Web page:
Depending on the duration and severity of the heart block, patients with AV block may be asymptomatic or complain of syncope, near syncope, sudden cardiac death, palpitations, angina, or transient ischemic attacks.
Secondary to conduction abnormalities in the AV node, bundle of His, or bundle branches impairing transmission from atria to the ventricles.
The disturbance may be intermittent or permanent.
Classification (Table 31-5)
In first-degree AV block, all of the sinus impulses (P waves) are conducted but the PR interval is prolonged.
In second-degree block, some of the impulses are conducted. There are 2 subtypes: Mobitz type I and Mobitz type II (Table 31-5).
In third-degree AV block, none of the P waves are conducted (Figure 31-8).
In second- or third-degree AV block, the ventricular rate slows and may depend on lower intrinsic pacemakers residing within the ventricle. The bradycardia can cause dyspnea, angina, hypotension, syncope, or death.
AV nodal disease should also be suspected in patients with atrial fibrillation who have a slow ventricular response and are not taking medications that slow AV conduction (eg, digoxin, beta-blockers, verapamil, or diltiazem).
Fibrosis of the conduction system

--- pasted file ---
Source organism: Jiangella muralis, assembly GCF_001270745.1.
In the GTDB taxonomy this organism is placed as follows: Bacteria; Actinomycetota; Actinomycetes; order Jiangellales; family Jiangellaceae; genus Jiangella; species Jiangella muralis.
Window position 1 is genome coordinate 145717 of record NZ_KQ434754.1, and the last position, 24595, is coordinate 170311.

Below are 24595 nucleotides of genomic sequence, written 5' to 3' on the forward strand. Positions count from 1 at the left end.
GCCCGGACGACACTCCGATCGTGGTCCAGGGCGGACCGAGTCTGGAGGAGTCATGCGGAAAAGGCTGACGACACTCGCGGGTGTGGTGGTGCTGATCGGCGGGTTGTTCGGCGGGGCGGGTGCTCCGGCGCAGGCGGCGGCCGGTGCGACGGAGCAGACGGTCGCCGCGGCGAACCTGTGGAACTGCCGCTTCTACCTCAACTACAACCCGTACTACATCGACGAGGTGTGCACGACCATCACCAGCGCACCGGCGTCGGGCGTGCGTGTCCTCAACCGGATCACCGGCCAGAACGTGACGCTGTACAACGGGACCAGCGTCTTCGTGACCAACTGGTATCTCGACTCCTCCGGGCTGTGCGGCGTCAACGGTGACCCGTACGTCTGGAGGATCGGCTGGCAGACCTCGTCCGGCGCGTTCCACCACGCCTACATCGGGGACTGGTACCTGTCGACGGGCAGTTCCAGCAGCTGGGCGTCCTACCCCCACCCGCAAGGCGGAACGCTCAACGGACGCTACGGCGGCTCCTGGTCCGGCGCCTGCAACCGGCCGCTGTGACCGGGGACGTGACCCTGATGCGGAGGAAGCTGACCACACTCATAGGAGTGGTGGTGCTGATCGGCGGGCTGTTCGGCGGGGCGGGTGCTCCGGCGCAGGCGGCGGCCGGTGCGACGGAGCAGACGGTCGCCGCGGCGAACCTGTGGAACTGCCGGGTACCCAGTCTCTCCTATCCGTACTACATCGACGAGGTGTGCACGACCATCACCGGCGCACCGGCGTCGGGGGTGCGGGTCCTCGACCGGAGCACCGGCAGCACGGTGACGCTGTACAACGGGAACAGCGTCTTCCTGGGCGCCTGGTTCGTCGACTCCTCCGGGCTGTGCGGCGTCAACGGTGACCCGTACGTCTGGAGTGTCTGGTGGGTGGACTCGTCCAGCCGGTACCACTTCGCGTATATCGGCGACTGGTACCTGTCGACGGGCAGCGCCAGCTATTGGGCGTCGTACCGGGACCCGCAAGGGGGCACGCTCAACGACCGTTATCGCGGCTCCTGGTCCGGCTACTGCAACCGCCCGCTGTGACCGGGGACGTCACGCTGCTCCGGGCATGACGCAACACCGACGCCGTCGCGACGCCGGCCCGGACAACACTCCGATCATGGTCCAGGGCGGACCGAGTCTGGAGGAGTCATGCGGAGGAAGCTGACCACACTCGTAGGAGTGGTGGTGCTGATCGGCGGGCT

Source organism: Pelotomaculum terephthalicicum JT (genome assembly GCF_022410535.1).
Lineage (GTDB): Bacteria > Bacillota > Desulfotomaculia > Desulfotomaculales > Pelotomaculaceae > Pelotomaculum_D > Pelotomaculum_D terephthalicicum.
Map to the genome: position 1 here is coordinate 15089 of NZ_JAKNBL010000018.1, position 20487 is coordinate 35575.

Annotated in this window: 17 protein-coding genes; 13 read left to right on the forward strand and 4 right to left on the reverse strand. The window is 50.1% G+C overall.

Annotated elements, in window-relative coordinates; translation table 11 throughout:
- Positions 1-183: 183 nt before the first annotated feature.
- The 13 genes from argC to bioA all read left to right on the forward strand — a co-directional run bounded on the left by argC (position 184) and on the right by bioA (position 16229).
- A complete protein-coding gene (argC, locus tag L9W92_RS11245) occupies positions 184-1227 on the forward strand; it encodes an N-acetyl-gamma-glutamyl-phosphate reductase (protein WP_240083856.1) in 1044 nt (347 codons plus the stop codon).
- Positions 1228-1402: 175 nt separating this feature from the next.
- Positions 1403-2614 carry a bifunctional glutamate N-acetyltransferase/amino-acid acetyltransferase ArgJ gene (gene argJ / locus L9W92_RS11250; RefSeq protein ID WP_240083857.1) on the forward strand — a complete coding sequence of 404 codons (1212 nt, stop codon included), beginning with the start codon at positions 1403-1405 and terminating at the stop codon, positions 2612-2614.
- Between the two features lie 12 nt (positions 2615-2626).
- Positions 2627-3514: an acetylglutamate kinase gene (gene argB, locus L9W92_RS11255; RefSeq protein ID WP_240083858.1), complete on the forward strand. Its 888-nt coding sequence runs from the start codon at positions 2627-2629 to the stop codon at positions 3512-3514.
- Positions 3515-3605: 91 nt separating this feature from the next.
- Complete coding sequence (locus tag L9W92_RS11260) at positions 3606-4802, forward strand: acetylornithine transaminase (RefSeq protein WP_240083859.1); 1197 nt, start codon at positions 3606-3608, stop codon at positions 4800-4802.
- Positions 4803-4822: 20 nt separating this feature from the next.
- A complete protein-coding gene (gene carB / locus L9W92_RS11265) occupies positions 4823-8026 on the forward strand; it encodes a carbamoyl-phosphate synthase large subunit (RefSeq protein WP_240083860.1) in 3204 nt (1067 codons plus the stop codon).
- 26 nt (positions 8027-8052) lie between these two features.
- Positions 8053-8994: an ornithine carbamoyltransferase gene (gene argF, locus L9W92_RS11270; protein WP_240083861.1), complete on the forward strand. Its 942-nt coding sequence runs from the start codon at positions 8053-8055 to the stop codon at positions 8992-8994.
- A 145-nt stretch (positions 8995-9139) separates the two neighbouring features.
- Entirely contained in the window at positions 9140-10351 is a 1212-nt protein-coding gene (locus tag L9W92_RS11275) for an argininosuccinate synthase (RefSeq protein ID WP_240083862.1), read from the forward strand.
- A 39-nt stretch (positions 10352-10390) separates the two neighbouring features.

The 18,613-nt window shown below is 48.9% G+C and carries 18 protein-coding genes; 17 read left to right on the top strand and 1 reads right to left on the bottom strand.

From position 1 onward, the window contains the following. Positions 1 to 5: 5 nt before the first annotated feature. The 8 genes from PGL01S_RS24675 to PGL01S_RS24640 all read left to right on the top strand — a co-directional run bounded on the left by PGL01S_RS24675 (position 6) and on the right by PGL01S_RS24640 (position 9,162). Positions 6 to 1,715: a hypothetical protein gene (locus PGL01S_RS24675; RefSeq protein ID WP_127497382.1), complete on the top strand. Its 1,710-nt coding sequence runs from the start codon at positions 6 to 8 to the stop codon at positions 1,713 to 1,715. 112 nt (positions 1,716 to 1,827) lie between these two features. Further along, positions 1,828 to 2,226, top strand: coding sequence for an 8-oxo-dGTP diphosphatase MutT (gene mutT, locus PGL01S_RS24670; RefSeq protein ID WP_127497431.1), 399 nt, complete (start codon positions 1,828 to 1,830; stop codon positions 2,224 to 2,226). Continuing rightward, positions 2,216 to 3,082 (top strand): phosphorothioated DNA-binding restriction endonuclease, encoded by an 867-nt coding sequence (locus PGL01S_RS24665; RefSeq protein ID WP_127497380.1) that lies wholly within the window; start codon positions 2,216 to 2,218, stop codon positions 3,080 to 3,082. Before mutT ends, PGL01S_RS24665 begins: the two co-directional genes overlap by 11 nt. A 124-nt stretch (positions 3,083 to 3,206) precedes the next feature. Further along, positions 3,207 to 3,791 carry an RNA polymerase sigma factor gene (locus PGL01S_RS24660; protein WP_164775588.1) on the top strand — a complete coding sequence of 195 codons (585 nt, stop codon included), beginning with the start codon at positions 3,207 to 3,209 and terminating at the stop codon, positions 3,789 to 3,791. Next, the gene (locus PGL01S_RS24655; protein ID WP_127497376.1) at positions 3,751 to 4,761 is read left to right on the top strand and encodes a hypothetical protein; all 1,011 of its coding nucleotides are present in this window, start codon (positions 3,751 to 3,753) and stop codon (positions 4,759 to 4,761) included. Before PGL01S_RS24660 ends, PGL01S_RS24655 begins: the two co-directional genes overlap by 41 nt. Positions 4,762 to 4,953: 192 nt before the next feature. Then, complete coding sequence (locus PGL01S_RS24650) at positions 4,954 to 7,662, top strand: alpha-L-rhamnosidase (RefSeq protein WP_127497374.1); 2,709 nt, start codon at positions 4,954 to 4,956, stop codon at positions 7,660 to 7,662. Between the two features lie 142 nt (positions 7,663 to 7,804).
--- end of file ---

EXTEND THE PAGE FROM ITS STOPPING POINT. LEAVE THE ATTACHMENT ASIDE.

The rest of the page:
Ischemic heart disease
Medications (eg, beta-blockers, verapamil, diltiazem, digoxin, adenosine, amiodarone)
Most patients with AV block attributed to verapamil, diltiazem, or beta-blockers also have conduction disease and are likely (> 80%) to experience AV block even off medications.
Sarcoidosis is a common cause of unexplained second- or third-degree AV block in patients younger than 60 years (34%) and should be considered even if there is no prior diagnosis of sarcoidosis. 27% of such patients subsequently suffer from VT of HF.
Valvular heart disease (due to extension of calcification into the conduction system)
Increased vagal tone
Miscellaneous other causes (hypothyroidism, Lyme disease, amyloidosis, etc)
Cardiac procedures (ie, transcathetic aortic valve implantation)
Table 31-5.Classification of heart block. ||Download (.pdf) Table 31-5. Classification of heart block.
|Classification ||AV Conduction ||ECG Findings ||Clinical Findings ||Treatment |
|First-degree ||1:1 || |
PR interval > 0.2 seconds
QRS width usually within normal limits
|None ||None |
|Second-degree Mobitz I ||Intermittent || |
PR interval increases progressively until P wave is not conducted and QRS absent.
PR interval after dropped QRS shorter than PR prior to dropped QRS
QRS width < 0.12 sec
Associated with inferior MI
Rarely progresses to third-degree AV block
|Observation or atropine |
|Second-degree Mobitz II ||Intermittent || |
Intermittent nonconduction of P waves
QRS may be widened, BBB may be seen (due to more severe infranodal damage)
Associated with anterior MI
Often progresses to third-degree AV block
|Third-degree ||ϕ || |
P waves not conducted
Complete AV disassociation
Ventricular rate depends on escape pacemakers
|Associated with CAD, drugs, degeneration, abnormal electrolytes, bradycardia, hypotension ||Pacemaker |
Third-degree atrioventricular block.